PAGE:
When I start my day, regarding what to do and what not to do; I probe into the fridge to find out what we have, how things are being stored and inspect the temperature control. I ascertain whether everything has been placed in order. If you’re a chef, you need to start planning your day with what you have. Then only can you plan for the day.

With regard to kitchen planning, in most of the cases it is done by architects and designers in consultation with chefs. From a chef’s experience, they talk about accessibility. Please comment on that.

Kitchen planning is done by architects and designers in consultation with chefs. When any hotel comes up or any renovation of the kitchen is done, it’s very important to involve a chef in this planning; because at the end of the day, it’s the chef along with the team, who has a better understanding of what can or cannot be done. When I was working in Ritz-Carlton Hotel in Dubai, I was one of the key members in kitchen planning. I pondered carefully on how effectively I could design the kitchen for the benefit of my guests. We brainstormed and came up with what we should or shouldn’t do regarding kitchen planning.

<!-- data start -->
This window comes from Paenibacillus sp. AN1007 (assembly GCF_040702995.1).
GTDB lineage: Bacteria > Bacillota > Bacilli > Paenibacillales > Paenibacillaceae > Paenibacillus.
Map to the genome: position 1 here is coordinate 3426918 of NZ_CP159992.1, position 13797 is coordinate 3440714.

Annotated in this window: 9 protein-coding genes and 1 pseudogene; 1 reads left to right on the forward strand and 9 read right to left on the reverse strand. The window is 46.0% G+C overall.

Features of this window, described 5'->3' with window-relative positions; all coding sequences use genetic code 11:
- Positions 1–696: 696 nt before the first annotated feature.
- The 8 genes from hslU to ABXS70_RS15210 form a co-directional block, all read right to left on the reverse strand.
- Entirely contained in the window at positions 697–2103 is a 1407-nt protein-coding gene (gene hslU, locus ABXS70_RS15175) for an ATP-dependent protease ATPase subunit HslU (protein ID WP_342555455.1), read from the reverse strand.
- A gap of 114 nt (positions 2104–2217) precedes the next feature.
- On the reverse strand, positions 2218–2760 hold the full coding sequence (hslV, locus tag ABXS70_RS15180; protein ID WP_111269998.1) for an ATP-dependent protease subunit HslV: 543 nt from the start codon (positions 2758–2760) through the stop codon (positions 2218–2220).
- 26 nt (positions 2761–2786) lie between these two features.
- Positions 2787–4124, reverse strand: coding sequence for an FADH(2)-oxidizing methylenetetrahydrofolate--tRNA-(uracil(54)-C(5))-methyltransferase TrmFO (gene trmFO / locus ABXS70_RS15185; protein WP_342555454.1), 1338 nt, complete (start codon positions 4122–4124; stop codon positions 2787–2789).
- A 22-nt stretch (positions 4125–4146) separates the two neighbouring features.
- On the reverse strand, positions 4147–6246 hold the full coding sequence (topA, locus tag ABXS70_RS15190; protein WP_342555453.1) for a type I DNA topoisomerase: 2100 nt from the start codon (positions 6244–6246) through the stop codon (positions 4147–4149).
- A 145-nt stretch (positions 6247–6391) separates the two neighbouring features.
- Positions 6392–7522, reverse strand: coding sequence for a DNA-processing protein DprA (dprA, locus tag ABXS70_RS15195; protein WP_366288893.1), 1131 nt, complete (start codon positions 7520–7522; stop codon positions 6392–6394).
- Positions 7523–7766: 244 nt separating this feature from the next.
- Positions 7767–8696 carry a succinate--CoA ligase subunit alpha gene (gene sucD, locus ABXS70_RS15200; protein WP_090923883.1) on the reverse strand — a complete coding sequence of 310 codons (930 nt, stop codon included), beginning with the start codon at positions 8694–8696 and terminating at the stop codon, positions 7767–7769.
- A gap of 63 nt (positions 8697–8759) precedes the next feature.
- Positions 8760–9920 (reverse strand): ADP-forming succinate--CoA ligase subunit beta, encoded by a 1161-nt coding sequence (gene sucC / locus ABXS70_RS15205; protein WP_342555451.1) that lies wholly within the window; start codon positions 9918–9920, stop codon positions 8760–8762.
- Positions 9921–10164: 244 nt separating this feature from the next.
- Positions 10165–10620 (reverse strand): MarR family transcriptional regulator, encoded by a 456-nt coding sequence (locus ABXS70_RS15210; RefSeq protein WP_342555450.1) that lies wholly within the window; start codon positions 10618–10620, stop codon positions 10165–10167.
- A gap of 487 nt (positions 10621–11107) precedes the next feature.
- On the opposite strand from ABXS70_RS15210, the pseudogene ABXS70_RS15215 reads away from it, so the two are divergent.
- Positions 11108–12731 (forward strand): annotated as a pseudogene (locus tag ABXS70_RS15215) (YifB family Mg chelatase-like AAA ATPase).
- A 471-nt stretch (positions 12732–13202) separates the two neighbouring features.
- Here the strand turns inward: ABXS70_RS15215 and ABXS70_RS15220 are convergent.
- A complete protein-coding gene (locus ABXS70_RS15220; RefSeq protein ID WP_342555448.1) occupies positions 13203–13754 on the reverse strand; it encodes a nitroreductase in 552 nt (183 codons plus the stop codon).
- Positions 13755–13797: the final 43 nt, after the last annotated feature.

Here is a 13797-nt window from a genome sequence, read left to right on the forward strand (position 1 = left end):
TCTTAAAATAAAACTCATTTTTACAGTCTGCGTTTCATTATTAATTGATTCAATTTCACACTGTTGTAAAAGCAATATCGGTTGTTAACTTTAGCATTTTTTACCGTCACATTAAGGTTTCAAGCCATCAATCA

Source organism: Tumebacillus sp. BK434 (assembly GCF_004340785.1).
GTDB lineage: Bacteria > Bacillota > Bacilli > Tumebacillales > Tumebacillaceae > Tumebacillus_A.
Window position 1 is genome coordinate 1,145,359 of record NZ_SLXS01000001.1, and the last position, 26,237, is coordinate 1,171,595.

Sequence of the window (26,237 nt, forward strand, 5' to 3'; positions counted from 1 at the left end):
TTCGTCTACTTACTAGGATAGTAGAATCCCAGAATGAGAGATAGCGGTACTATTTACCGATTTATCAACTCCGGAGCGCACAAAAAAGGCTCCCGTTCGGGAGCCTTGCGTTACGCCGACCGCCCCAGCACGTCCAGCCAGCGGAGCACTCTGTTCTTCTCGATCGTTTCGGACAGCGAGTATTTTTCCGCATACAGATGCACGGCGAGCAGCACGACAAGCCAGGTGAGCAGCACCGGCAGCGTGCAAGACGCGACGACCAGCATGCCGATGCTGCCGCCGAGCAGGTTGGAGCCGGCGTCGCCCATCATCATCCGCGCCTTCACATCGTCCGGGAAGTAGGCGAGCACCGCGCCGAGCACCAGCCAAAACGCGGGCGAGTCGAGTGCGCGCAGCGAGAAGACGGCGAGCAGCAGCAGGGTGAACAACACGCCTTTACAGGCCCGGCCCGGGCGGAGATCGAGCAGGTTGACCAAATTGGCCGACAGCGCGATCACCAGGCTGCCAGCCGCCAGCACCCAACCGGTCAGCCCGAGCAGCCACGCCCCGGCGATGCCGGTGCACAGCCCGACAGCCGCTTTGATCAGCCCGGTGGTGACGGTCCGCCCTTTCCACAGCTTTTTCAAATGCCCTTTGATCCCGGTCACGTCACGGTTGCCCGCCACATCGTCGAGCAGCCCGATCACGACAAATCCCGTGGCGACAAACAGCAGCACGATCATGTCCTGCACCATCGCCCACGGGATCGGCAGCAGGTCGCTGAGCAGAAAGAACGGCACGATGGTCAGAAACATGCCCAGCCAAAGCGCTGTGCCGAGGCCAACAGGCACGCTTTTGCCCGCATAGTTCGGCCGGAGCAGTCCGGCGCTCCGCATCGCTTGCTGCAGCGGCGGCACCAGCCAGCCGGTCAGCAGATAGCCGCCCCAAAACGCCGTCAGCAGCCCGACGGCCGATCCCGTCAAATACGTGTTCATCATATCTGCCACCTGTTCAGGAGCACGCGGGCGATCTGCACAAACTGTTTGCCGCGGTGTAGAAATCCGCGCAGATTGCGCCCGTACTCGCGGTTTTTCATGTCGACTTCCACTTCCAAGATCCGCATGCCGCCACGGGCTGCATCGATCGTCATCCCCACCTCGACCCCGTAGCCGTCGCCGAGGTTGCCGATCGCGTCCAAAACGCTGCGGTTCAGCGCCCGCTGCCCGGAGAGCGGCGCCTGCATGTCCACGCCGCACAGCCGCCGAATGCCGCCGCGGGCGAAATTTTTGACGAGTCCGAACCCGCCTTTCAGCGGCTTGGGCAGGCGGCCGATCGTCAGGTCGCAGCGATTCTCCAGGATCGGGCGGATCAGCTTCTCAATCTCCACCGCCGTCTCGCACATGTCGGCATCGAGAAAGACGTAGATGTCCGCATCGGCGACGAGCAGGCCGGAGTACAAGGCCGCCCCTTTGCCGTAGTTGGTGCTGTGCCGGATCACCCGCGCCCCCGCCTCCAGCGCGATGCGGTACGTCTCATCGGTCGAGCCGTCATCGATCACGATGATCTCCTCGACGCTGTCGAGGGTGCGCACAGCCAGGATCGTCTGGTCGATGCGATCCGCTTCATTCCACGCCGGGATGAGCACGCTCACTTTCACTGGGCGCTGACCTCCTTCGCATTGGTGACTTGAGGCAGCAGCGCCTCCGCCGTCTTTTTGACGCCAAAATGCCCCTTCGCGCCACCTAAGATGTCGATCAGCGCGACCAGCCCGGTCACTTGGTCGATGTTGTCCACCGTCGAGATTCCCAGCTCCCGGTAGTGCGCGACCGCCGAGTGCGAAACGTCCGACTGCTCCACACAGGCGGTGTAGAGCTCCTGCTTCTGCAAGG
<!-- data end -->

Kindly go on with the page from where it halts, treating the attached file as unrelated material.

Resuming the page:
How do you rate the food which is going to be cooked in the kitchen and be served at the table? How much weightage do you to give to both cooking and serving?

Whatever food goes out of the kitchen to the guests has to have a quality. I define ‘quality’ as 100% guest satisfaction and 0% defect. The guests should really be delighted by the food which is served. The plate the guests eat from should become empty, That gives satisfaction. We make ever so many dishes. If those dishes are eaten with relish, it gives a sense of satisfaction to the chef.

When you are cooking food for a senior citizen, do you suggest something more suitable to his/ her palate?

Absolutely. On viewing the guest’s age, we as chefs, mentally anticipate what kind of a meal may suit him/ her. We need to keep the guest’s need in mind rather than do what we as chefs may wish to do. After all the chef has to keep in mind, that his duty is to delight the guests.

When you are serving 1000 guests, the preparation is bound to be different. How will your preference for the cookware and the cooking pots change accordingly?